RESULTS: Transcripts of proBNP mRNA were found in 20 out of 25 samples, there were no differences in expression between the groups. ProBNP/NT-proBNP protein was observed in maternal spiral arteries and in syncytiotrophoblasts in all placental samples. After placental tissue culture, there were measurable amounts of NT-proBNP in the culture media. Women with both early- (365 [14-9815] pg/ml) and late-onset preeclampsia (176 [33-2547] pg/ml) had higher levels of NT-proBNP than their controls (P < 0.001). There was a tendency toward higher levels of NT-proBNP in women with early-onset preeclampsia than in women with late-onset preeclampsia (P = 0.057).

CONCLUSION: The results indicate possible placental production and release of proBNP/NT-proBNP into the maternal circulation.

National Category
Obstetrics, Gynecology and Reproductive Medicine
Identifiers
urn:nbn:se:uu:diva-220510 (URN)10.1093/ajh/hpu033 (DOI)000342853700014 ()24610898 (PubMedID)
Available from: 2014-03-17 Created: 2014-03-17 Last updated: 2018-08-19Bibliographically approved
Katja, J., Anna-Karin, W., Anders, L. & Olovsson, M. (2013). PP015. Plasma levels and placental expression of BNP/NT-proBNP in early and late onset preeclampsia. Pregnancy Hypertension, 3(2), 73
Open this publication in new window or tab >>PP015. Plasma levels and placental expression of BNP/NT-proBNP in early and late onset preeclampsia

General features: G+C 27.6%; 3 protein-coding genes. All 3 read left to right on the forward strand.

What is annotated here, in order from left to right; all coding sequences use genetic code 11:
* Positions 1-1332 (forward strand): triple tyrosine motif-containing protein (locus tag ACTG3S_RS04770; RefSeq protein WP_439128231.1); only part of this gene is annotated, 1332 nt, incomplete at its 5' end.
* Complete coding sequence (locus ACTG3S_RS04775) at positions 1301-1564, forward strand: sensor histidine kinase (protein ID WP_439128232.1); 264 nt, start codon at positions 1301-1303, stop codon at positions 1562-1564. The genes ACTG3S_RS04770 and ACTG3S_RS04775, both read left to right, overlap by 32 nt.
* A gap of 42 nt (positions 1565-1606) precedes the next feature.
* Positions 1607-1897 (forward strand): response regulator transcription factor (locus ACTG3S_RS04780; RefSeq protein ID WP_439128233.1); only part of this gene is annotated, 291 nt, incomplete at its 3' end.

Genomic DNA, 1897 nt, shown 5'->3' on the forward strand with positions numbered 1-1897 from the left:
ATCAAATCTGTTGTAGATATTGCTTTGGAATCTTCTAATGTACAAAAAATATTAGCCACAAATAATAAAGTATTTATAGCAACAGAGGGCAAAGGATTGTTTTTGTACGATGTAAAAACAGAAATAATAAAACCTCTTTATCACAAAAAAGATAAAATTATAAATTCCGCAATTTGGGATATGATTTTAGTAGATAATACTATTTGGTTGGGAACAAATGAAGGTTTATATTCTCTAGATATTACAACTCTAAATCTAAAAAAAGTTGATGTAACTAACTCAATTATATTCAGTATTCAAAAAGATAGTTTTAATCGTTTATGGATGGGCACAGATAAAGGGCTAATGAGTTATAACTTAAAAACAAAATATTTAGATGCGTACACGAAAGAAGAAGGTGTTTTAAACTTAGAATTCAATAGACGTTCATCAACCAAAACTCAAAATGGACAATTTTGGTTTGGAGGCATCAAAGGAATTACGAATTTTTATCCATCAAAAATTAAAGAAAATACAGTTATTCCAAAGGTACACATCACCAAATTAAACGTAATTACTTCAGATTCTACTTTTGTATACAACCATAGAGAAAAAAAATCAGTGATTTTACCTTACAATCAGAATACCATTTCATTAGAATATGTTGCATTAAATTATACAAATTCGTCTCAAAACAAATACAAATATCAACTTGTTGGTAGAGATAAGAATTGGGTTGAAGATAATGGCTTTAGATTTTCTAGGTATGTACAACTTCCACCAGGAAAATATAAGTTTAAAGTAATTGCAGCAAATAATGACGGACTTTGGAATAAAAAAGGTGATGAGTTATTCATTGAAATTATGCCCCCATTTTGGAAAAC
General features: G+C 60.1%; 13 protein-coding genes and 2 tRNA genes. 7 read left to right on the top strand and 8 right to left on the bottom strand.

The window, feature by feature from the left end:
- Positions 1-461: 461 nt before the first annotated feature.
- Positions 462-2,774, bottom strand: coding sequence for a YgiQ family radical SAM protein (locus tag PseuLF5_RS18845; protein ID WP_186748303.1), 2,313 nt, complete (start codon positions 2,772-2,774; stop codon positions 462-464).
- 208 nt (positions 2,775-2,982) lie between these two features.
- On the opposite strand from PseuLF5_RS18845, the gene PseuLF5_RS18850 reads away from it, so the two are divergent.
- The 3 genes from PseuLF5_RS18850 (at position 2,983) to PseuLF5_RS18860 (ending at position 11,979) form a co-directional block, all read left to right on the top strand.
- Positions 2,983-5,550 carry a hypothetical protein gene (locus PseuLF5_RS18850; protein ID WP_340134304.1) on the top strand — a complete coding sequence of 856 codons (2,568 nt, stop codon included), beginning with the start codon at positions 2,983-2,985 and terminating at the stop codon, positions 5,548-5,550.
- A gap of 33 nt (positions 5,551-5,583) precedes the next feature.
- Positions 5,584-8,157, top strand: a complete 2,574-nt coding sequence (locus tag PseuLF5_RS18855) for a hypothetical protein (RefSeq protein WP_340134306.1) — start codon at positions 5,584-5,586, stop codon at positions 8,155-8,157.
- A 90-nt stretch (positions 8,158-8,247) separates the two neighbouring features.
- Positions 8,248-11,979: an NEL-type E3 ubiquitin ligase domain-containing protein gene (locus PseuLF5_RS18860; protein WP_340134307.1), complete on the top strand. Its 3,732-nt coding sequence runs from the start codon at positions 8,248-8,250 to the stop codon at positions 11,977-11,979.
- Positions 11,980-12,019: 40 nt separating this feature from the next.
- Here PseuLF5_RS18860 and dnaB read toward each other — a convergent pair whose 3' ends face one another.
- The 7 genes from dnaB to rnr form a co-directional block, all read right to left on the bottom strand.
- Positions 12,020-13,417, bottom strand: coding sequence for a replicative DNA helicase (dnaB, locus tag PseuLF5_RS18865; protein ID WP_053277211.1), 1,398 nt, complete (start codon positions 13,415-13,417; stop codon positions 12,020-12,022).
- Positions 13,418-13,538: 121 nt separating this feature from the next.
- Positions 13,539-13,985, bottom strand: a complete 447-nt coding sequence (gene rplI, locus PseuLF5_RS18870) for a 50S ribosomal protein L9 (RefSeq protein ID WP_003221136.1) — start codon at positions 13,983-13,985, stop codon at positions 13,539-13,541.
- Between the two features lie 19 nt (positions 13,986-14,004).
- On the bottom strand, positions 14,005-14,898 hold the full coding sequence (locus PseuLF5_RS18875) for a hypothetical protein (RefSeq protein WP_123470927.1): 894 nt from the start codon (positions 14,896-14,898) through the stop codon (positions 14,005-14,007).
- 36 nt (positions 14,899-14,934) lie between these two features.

2013 (English)In: Pregnancy Hypertension, ISSN 2210-7789, E-ISSN 2210-7797, Vol. 3, no 2, p. 73-Article in journal, Meeting abstract (Refereed) Published
Abstract [en]

INTRODUCTION:

Women with preeclampsia (PE) have elevated plasma levels of NT-proBNP. We hypothesized that the placenta may be a source to these elevated levels.

OBJECTIVES:

Our objectives were to study the plasma levels of NT-proBNP and the protein and mRNA expression of placental BNP in women with early and late onset PE and controls.

METHODS:

Plasma levels of NT-proBNP were measured in women with early (n=18) and late (n=20) onset PE, in two groups of healthy pregnant women in gestational week 24-32 (n=22) and 36-42 (n=14), and in non-pregnant women (n=20). Placental BNP protein and mRNA was studied with immunohistochemistry and qPCR. Placental release of NT-proBNP was studied with tissue culturing.

RESULTS:

Women with early (365 (14-9815) pg/ml) and late (176 (33-2547) pg/ml) onset PE had higher levels of NT-proBNP in plasma than their respective controls (p<0.001). A tendency towards higher plasma levels in early compared to late onset PE was observed (p=0.057). 20 out of 25 placental tissue samples had proBNP mRNA, no differences between the study groups were found. BNP protein was found in maternal spiral arteries and syncytiotrophoblasts. NT-proBNP peptide (6-7pg/ml) was present in medium used for placenta cultures.

CONCLUSIONS:

Our results suggest that there may be a placental source of NT-proBNP. If this source is responsible for the elevated plasma levels of NT-proBNP in preeclamptic women and what role, if any, BNP/NT-proBNP play in PE pathophysiology remains to be elucidated.

National Category